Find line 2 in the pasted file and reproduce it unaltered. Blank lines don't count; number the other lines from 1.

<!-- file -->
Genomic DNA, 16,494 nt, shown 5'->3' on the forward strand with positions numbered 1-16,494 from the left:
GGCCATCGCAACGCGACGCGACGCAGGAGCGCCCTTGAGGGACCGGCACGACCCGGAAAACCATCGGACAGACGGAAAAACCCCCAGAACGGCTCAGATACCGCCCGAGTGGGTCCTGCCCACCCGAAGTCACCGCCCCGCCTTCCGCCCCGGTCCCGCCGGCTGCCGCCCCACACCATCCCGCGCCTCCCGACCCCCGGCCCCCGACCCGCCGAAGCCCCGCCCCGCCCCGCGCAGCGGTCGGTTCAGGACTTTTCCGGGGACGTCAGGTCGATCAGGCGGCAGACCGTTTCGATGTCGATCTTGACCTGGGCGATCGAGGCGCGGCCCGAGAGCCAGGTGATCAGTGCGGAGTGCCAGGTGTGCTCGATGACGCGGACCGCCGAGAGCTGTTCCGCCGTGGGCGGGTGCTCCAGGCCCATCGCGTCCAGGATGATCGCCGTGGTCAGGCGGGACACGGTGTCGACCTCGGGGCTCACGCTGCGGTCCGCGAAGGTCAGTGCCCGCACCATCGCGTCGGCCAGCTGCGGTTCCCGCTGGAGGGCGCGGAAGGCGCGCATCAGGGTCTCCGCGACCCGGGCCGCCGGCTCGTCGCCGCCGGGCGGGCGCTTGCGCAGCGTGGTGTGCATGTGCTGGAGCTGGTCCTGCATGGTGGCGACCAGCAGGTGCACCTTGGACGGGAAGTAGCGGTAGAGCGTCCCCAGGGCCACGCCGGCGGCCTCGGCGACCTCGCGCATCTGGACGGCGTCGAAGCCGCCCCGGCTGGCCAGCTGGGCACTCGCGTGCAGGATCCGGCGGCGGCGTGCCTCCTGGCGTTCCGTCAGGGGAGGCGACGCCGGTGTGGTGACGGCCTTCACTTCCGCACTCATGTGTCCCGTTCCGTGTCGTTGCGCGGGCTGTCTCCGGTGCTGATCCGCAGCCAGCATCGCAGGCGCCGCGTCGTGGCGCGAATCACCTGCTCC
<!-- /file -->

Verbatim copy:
GGCCATCGCAACGCGACGCGACGCAGGAGCGCCCTTGAGGGACCGGCACGACCCGGAAAACCATCGGACAGACGGAAAAACCCCCAGAACGGCTCAGATACCGCCCGAGTGGGTCCTGCCCACCCGAAGTCACCGCCCCGCCTTCCGCCCCGGTCCCGCCGGCTGCCGCCCCACACCATCCCGCGCCTCCCGACCCCCGGCCCCCGACCCGCCGAAGCCCCGCCCCGCCCCGCGCAGCGGTCGGTTCAGGACTTTTCCGGGGACGTCAGGTCGATCAGGCGGCAGACCGTTTCGATGTCGATCTTGACCTGGGCGATCGAGGCGCGGCCCGAGAGCCAGGTGATCAGTGCGGAGTGCCAGGTGTGCTCGATGACGCGGACCGCCGAGAGCTGTTCCGCCGTGGGCGGGTGCTCCAGGCCCATCGCGTCCAGGATGATCGCCGTGGTCAGGCGGGACACGGTGTCGACCTCGGGGCTCACGCTGCGGTCCGCGAAGGTCAGTGCCCGCACCATCGCGTCGGCCAGCTGCGGTTCCCGCTGGAGGGCGCGGAAGGCGCGCATCAGGGTCTCCGCGACCCGGGCCGCCGGCTCGTCGCCGCCGGGCGGGCGCTTGCGCAGCGTGGTGTGCATGTGCTGGAGCTGGTCCTGCATGGTGGCGACCAGCAGGTGCACCTTGGACGGGAAGTAGCGGTAGAGCGTCCCCAGGGCCACGCCGGCGGCCTCGGCGACCTCGCGCATCTGGACGGCGTCGAAGCCGCCCCGGCTGGCCAGCTGGGCACTCGCGTGCAGGATCCGGCGGCGGCGTGCCTCCTGGCGTTCCGTCAGGGGAGGCGACGCCGGTGTGGTGACGGCCTTCACTTCCGCACTCATGTGTCCCGTTCCGTGTCGTTGCGCGGGCTGTCTCCGGTGCTGATCCGCAGCCAGCATCGCAGGCGCCGCGTCGTGGCGCGAATCACCTGCTCC